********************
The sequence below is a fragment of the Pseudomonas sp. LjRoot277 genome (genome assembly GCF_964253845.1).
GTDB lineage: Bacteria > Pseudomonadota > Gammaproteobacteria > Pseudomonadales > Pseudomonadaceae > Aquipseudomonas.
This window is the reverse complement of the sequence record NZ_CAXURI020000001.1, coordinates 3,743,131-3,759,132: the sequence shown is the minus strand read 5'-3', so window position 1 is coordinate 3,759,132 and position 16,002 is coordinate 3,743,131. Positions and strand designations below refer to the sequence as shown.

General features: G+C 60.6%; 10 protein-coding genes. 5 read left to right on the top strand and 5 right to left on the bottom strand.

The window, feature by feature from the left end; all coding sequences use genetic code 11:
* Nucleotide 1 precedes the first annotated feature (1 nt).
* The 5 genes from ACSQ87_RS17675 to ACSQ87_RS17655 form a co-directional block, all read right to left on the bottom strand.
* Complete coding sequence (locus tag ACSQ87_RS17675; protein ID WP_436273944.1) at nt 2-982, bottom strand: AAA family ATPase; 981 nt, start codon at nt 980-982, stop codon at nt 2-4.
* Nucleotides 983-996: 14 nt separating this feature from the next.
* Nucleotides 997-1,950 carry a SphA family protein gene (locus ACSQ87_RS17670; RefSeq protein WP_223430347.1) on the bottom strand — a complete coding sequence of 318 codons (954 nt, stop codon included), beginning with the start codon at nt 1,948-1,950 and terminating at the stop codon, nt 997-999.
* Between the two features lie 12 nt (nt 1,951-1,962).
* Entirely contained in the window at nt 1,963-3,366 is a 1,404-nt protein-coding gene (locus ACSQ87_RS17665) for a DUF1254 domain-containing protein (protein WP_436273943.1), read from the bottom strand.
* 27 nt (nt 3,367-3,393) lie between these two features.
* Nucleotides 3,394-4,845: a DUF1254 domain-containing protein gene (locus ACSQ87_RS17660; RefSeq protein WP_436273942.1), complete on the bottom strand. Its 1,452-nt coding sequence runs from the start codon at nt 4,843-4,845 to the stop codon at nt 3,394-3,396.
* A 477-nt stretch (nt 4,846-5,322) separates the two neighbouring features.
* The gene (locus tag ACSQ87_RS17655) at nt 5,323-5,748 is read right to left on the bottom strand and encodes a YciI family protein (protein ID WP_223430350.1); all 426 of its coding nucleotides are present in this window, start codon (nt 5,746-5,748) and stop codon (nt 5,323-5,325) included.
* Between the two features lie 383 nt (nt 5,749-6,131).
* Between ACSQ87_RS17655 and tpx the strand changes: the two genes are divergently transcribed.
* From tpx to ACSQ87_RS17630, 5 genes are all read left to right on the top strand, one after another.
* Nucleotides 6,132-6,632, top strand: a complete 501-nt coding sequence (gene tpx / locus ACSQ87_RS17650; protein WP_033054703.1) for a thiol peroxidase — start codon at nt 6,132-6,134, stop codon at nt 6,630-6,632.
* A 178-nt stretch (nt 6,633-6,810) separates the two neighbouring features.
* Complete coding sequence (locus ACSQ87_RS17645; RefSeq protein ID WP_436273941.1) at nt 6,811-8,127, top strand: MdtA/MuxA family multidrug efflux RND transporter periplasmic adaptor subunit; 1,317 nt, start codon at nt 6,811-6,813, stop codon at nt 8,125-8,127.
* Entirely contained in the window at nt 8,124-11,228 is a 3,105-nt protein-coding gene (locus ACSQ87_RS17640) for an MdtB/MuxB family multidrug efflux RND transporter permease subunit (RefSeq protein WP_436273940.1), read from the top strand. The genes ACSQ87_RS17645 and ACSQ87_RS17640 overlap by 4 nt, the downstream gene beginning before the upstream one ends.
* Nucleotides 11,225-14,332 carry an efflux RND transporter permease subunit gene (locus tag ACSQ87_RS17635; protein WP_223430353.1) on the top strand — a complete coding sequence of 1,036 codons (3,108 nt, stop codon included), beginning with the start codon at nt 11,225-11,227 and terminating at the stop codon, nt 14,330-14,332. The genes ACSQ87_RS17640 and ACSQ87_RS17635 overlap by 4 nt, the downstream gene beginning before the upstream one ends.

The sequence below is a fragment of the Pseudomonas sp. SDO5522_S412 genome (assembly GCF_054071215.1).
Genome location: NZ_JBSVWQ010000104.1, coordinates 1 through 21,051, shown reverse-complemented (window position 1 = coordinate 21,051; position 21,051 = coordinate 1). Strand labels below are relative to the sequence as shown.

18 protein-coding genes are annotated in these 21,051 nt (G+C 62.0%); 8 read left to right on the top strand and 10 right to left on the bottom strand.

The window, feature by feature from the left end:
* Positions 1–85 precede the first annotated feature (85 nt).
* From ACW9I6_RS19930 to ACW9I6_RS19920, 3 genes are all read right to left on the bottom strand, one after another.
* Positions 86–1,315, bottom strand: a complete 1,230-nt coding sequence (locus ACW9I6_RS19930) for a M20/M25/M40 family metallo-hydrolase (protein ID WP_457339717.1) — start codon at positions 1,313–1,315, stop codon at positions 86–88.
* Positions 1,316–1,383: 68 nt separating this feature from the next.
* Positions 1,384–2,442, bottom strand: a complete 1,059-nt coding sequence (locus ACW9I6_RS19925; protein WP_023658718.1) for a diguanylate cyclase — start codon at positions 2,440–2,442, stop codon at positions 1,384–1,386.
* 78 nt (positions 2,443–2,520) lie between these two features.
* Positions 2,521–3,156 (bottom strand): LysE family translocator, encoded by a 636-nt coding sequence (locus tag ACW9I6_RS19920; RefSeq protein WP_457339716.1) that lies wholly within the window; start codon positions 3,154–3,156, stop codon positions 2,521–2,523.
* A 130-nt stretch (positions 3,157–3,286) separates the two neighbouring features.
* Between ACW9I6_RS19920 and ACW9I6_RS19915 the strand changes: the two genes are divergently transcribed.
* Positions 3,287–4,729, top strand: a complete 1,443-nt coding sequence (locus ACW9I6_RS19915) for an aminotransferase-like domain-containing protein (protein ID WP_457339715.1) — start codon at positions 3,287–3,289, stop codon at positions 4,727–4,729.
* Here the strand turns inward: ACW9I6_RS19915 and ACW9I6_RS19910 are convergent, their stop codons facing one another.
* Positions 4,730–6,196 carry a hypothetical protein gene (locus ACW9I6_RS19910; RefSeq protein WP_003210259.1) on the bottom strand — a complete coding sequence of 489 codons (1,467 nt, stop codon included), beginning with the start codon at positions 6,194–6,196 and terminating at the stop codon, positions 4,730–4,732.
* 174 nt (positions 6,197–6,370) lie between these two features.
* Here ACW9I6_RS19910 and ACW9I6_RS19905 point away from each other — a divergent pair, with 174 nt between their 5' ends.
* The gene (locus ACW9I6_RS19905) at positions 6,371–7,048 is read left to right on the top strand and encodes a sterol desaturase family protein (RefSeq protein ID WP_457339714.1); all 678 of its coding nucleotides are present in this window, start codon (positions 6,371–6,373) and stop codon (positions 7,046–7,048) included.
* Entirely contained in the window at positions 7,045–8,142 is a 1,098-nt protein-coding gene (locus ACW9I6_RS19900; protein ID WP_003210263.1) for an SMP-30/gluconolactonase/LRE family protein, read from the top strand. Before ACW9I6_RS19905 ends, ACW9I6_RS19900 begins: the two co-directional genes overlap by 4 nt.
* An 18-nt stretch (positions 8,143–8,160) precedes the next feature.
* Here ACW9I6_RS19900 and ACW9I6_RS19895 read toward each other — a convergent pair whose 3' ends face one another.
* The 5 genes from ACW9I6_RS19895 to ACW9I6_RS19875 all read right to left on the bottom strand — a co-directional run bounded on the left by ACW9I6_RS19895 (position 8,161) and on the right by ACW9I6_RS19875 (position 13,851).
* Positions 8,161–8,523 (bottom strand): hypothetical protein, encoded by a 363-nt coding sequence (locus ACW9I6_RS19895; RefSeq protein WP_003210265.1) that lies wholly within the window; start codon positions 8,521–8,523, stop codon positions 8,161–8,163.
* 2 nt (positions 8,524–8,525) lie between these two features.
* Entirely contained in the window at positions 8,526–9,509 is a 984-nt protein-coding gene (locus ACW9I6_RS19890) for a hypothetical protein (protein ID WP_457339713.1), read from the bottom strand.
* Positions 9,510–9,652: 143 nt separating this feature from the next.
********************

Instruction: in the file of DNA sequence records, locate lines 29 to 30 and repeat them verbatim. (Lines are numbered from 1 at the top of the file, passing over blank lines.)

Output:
* Positions 1–85 precede the first annotated feature (85 nt).
* From ACW9I6_RS19930 to ACW9I6_RS19920, 3 genes are all read right to left on the bottom strand, one after another.